A good book, recommended, with the caveat that closure -- whether narrative or historical, analytical or biographical -- is not in the offing.

Thursday, July 28, 2005

Nine Planets Without Intelligent Life

Over the past few years I've gotten back into comics graphic novels, and I've read fairly widely (I think) over a range of stuff -- mainstream, indie, in-between, old and new. It's been fun. (A story which I will tell in more detail another time, perhaps.)

But I haven't gotten into web comics -- with the single and important exception of those of Scott McCloud, who of course has been (eloquently and gracefully) telling us all that webcomics are The Future for some years now. But while I've followed some of his links before -- and certainly found some stuff that was beautifully drawn, and other stuff that seemed very well observed (in the social-observation, novelistic sense) -- I haven't been quite hooked on anything. Not sure why. Until recently, I might have even said that it was somehow the format, the McCloud-exception notwithstanding.

But the other day I found (via) the strip Nine Planets Without Intelligent Life -- and read the entire thing in two sittings. It's utterly charming in a lightly humorous, sweet, nihilistic sort of way, and I recommend it to one and all. (Though I will say that what hooked me was the second episode, so do read through the first two before deciding it's not to your taste. Oh, and definitely read them in order, starting with #1, not with the current episode which is at the top of the page.)

(Caveat Surftor: Nowhere Girl (linked to above) isn't showing up for me in Safari, but it appears fine in Firefox. And the Three Kingdoms Webcomic that the Sinosplice post linked to above recommends is down at the moment, alas.)

Update: The Three Kingdoms Webcomic is now back up. And now it has moved to a new link here: Three Kingdoms Webcomic.

Why Do They Hate Us?

No, my title is not a reference to the oft-asked question of why do "they" (various definitions) hate us (US); it's the question that the DLC might ask itself about -- what can I call them that will sound neutral? I'm not sure there's anything, and of course I am quite frankly not neutral, but let it be said that I mean this description in the most neutral way possible -- progressive democrats, in particular the progressive internet community (the netroots, as they are somewhat optimistically called). If the DLC really wants to mend fences and win elections, then they might ask themselves: why so much venom in our direction? Sure, we disagree -- but why not more civilly?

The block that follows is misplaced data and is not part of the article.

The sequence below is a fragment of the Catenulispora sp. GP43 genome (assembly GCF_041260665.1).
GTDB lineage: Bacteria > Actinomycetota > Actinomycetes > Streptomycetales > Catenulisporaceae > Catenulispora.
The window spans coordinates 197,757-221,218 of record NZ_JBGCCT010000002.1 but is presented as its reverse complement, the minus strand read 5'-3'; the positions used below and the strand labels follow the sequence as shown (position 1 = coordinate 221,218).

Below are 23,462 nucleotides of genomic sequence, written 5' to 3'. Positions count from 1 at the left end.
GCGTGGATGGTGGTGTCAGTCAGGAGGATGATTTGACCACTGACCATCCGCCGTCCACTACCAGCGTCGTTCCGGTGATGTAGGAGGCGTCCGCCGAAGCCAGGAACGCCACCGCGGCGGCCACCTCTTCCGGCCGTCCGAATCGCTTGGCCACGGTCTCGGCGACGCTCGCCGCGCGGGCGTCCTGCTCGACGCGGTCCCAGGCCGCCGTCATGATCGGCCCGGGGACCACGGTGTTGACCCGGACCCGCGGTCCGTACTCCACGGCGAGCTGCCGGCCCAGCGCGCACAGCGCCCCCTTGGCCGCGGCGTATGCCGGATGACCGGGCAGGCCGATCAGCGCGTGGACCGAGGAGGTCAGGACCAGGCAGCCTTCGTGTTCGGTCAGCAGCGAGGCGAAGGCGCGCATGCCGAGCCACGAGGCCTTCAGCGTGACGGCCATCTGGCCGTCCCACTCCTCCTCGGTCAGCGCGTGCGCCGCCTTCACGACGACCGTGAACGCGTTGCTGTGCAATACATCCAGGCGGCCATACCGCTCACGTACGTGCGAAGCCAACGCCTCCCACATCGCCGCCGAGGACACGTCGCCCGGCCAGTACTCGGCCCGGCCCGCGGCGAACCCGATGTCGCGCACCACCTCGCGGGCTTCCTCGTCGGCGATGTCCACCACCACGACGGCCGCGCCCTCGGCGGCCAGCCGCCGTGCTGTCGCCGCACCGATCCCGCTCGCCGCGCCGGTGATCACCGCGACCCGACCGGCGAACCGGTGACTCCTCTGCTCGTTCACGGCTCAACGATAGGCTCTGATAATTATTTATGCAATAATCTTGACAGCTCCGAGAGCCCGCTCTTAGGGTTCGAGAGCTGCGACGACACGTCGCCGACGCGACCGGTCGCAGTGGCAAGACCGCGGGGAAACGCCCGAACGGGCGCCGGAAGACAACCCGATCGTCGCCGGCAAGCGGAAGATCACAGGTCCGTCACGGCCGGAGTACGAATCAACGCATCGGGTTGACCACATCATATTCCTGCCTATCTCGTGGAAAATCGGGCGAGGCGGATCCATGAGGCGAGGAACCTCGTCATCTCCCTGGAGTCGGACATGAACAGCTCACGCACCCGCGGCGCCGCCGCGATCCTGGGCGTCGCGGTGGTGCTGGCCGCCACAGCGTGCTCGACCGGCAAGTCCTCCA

Y'see, there's an ongoing netwar between the DLC and progressive bloggers. And on the progressive side, there's been a lot of bile. So perhaps the DLC is asking where it's coming from.

As I said, there's a flamewar on, and I don't have the patience, frankly, to chart all of the ins and outs of it. But the DLC attacked progressive democrats, to which various big-name liberal bloggers have responded, such as Atrios, Billmon, Digby, David Sirota, and lots of others. Meanwhile, Ed Kilgore (the "Vice President for Policy" of the DLC according to his bio) had a post over in Josh Marshall's place, responding to the idea that the DLC was attacking Kos... without mentioning the afforelinked attack on progressives. This struck me as technically dishonest and deeply misleading in a way that one would expect from, say, a right-wing columnist (I was going to say "Bush administration official" but they just flat-out lie), but which one wouldn't want to hear from a supposedly progressive voice. Even if the new article wasn't the inspiration for the original anti-DLC post, surely it is a relevant issue that needs to be addressed?

But, but, but, one wants to be fair. And as powerful as I found the arguments of the many progressive bloggers on this point, I was curious about Kilgore's real response. I wanted to be fair, hear both sides. After all, on some level, I agree with those who want to make peace. So I kept going over to TPM Cafe, and seeing if he'd posted again... but Nada. So finally I went over to his personal blog,, to see if he addressed the issue there. And here's what he wrote:

As some of you may have heard, there's a big assault underway on the DLC in certain precincts of the blogosphere. And here's my response: Whatever, Nothingburger, De Nada, Yawn, Zen Zen, and above all, Who Cares?